10 tips for hoteliers to capture direct international sales as travel resumes


One of the biggest
challenges of direct sales is acquiring foreign clients who usually book their
holidays through online travel agencies, especially through Booking.com and Expedia.

Among the
many reasons that motivate this decision is the trust placed in these powerful
brands (together with unawareness of your hotel brand or name), as well as the
fact that OTAs frequently offer better prices in these markets that are more
competitive than those offered on your own website. “Selective disparity” is
one of OTAs’ biggest secrets to success.

But the attraction of
OTAs is about more than just “brand” and “price” – there are other reasons like
usability, simplicity and adaptability to the cultural differences and
consumption habits of the tourist’s source market.

We have pinpointed 10
features your direct channel must have to adapt to international clients and be
able to compete with OTAs on equal terms.

Detect your client’s language and automatically adapt your
website

Usually clients will land
on the version of your website in their language. Google usually makes sure of
this by properly indexing the different languages your website is in and
redirecting users from the browser to the appropriate language.

But it is important to
note that there are relevant accesses to your website that do NOT automatically
redirect users to their preferred language:

  • Direct traffic
    – The one that reaches your domain directly, without going through Google. This
    type of traffic usually accounts for between 10 and 15% of your website’s total
    traffic, which is a significant amount.
  • Google
    MyBusiness traffic – Where you are only allowed to input one URL,
    which usually redirects to your home page (or the hotel details, in the case of
    a chain).

According to our research, about 34% of all visits to your
website from Google come through MyBusiness, a figure that reaches 37% on
mobile phone devices, where the link is much more visible.

When these clients land
on your home page, you should address them in their own language, otherwise,
there is a good chance they will leave the site. The worst part is that you
will often have that language on your website, but if the default language is
English and you expect the user to manually change the language, you are asking
too much. 

If your hosting provider
does not auto-detect the user’s language, ask them to configure it to do
so. In this other post we tell how to test whether your
website auto-detects languages or not.

This is an important feature to internationalize
your direct sales that substantially improves user experience, thus increasing
conversion.

Show prices in the user’s currency, not yours

A common error is showing
prices in the currency you charge in (EUR in Europe, USD in the United States
or the Caribbean, etc.). This might feel natural to you as a hotelier but it’s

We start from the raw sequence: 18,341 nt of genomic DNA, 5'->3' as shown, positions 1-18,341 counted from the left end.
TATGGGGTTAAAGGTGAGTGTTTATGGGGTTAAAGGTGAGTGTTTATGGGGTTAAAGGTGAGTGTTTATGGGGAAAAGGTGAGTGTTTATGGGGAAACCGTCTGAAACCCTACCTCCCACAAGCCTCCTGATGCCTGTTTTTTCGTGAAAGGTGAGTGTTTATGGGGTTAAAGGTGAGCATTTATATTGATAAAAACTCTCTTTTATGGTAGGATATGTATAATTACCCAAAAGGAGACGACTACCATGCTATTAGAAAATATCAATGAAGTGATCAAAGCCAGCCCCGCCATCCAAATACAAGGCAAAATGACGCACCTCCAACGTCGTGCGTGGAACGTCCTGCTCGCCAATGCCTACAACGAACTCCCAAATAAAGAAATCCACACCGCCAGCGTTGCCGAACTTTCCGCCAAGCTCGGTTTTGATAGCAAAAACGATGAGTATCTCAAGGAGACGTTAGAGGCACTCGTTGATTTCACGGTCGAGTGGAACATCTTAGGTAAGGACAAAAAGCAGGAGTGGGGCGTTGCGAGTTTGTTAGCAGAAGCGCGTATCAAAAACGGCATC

not to your guests.

They are used to their own currency and, if shown your currency,
will have to mentally calculate the exchange rate or use a calculator, which is
inconvenient and prone to error.

Providing a currency
converter on your booking engine is a lesser evil, but it has two problems: (1)
users might not find it or (2) they might not find their currency, as only two
or three options are featured.

Showing rates in the
user’s currency is just as important as informing the hotel that the payment
will be done in another currency, and that the exchange rate might vary from
the day of booking to the day of arrival.

Show prices excluding tax in markets where this is common
practice

In certain countries like
the Unites States, prices are typically shown excluding tax, local fees and
resort fees. This is how OTAs and metasearch engines do it. On the other hand,
many hotels make the mistake of showing prices including tax on their website,
making them look (even if they aren’t) more expensive than OTAs, leading users
to book through the latter.

If you use a gateway to charge your guests, let them use their
own currency

Just as we must show
prices in the user’s currency (and not the hotel’s), it is advisable you offer
guests the possibility of paying directly in their own currency, when the rates
are non-refundable and have to be paid online.

Japanese users will
always feel more comfortable paying in JPY than in USD or EUR.

What’s more,
their banks will probably charge them a commission for the conversion, which
will make the transaction more expensive (especially when using debit cards;
with credit cards this happens less often).

Accept alternative
payment methods other than credit card

An increasing number of
users pay for their online shopping or bookings by using alternative forms of
payment (AFOP). Some of the most popular options are PayPal, Amazon Pay and
Sofort.

It is highly recommended you offer users these alternatives and let the